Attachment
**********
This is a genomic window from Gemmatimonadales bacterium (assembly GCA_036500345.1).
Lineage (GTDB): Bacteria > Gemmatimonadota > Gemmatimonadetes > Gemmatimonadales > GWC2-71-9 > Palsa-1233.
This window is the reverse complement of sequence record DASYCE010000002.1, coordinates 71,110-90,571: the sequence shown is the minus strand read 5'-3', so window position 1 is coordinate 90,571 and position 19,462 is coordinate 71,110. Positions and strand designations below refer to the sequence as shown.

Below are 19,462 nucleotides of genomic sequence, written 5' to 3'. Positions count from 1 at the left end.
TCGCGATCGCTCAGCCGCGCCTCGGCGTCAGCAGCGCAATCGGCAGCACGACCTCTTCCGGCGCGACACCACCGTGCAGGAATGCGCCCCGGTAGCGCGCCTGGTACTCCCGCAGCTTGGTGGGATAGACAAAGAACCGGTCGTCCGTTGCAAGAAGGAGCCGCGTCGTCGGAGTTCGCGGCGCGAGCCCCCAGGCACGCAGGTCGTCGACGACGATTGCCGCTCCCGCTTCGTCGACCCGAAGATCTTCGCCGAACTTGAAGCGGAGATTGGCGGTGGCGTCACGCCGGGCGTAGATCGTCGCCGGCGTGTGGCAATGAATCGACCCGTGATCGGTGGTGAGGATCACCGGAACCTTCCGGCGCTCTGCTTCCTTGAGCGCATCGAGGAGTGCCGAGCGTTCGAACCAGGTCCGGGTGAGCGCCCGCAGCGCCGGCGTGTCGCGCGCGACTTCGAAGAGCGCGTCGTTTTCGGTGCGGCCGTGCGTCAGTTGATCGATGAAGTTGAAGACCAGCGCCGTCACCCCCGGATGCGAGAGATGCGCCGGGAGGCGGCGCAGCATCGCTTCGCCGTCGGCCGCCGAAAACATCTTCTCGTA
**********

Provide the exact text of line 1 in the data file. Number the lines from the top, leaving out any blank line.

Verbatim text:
This is a genomic window from Gemmatimonadales bacterium (assembly GCA_036500345.1).